Anthony Morrow talks about pensions for self-employed
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Despite more and more people working for themselves in recent years, reports from HMRC show only £830million was paid by self-employed workers into personal pensions in the financial year of 2019/2020, down from £1.15billion the year before, and the lowest on record. During an exclusive interview with Express.co.uk, wealth manager Christine Ross discussed the disadvantages that self-employed people face due to not having auto-enrolment.
She explained it can be harder for freelancers as they are “starting from scratch”. There is not an employer to pay money into someone’s pension or match their contributions.
However, Ms Ross also stated alternative pensions that people may decide to pay into. Lesser-known vehicles may suit sometimes situation better than other personal pensions available.
It could be possible that some freelancers struggle to pay into pensions due to lack of knowledge of what is out there, she suggested.
She said: “Those people who don’t have access to an employer scheme should probably get a stake holder pension scheme.
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A stakeholder pension is a type of defined contribution pension, which has a retirement value based on the amount someone pays in and how their investments perform over time.
They are arranged by a contract between an individual and their pension provider and must adhere to strict Government conditions.
Anyone can invest in a stakeholder pension whether they are in permanent work, self-employed or unemployed.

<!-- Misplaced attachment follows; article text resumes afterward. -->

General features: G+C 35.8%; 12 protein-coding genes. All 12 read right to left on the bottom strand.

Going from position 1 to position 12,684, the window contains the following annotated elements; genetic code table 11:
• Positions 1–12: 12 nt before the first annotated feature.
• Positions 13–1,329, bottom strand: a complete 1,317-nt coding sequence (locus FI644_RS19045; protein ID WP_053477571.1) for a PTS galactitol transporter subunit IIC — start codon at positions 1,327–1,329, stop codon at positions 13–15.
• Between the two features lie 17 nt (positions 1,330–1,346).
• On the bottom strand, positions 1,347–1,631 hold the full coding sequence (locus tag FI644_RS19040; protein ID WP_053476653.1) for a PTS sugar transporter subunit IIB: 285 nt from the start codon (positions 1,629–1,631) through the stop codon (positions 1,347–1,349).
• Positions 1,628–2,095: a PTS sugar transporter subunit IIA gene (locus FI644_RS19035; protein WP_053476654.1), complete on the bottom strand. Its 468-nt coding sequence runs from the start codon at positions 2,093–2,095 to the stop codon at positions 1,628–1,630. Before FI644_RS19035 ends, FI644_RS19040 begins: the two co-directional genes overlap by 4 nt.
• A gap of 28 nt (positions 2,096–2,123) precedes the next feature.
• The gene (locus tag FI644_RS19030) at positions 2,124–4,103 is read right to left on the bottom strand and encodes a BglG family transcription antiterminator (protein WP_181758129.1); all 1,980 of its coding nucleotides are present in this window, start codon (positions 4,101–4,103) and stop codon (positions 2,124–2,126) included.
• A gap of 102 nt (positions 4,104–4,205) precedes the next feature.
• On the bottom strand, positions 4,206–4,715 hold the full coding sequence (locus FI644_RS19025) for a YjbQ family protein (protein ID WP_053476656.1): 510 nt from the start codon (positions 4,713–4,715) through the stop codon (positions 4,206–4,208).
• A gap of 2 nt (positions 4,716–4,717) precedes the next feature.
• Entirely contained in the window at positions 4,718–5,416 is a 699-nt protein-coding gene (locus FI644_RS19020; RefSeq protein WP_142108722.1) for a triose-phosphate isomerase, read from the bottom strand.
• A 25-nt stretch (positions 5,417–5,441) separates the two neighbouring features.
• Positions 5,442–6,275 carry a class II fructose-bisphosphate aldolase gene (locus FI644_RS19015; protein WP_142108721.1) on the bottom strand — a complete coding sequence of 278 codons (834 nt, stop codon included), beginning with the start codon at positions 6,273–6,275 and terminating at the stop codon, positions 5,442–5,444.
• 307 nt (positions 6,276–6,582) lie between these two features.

She continued: “When my clients talk to me about their children who just started out saving for retirement or they’re self-employed, or maybe they’re in an employer scheme, but they can only put in so much or there’s no matching available for them, I’d say just get a very simple scheme to start with.
“Maybe something with a tracker fund because all you need to do is outset, unless you have a real interest in stock markets, and you’re knowledgeable.
“All you really need to do is get some money into that scheme and start it growing.
“I’d keep it very low cost, very simple. It’s a case of starting somewhere and building something up.”
Stakeholder pensions are specially designed to be accessible to everyone and provide a flexible way for savers to build a retirement income.
They can be particularly useful for people on a low income or the self-employed and those who may not meet the conditions of other pension schemes.
Stakeholder pensions must meet minimum requirements set by the government which include the amount of fees that can be charged and the level of contributions that have to be paid in.
Annual management fees are capped at 1.5 percent a year for the first 10 years and one percent a year thereafter.
Any UK pension that people transfer into a stakeholder pension has to be accepted without any additional charges.
Stakeholder pension plans must have a minimum gross contribution of £20 or less, whether contributions are made regularly or as one-offs.
They also have to offer flexibility, and people can stop or restart them at any time without incurring a penalty.
Additionally, if people don’t want to choose how their pension is invested there must be a default fund available for them to invest in.
This should have a life styling option, which automatically moves people’s money to lower risk investments as they approach retirement.
Ms Ross added: “When you build up some funds, or some critical mass in your scheme, as time goes on, maybe you want to work with an advisor, maybe you have a knowledge of markets yourself, it might be appropriate to switch into a scheme with more options.
“But for most people it’s just a case of building up some money in the scheme to start with.”
Like all defined contribution pensions, people are able to withdraw the funds in their stakeholder pension from the age of 55 (57 from 2028).
People can take up to 25 percent as a tax-free lump sum and either withdraw the remaining 75 percent, use it to purchase an annuity, keep it invested via drawdown or delay drawing it altogether.
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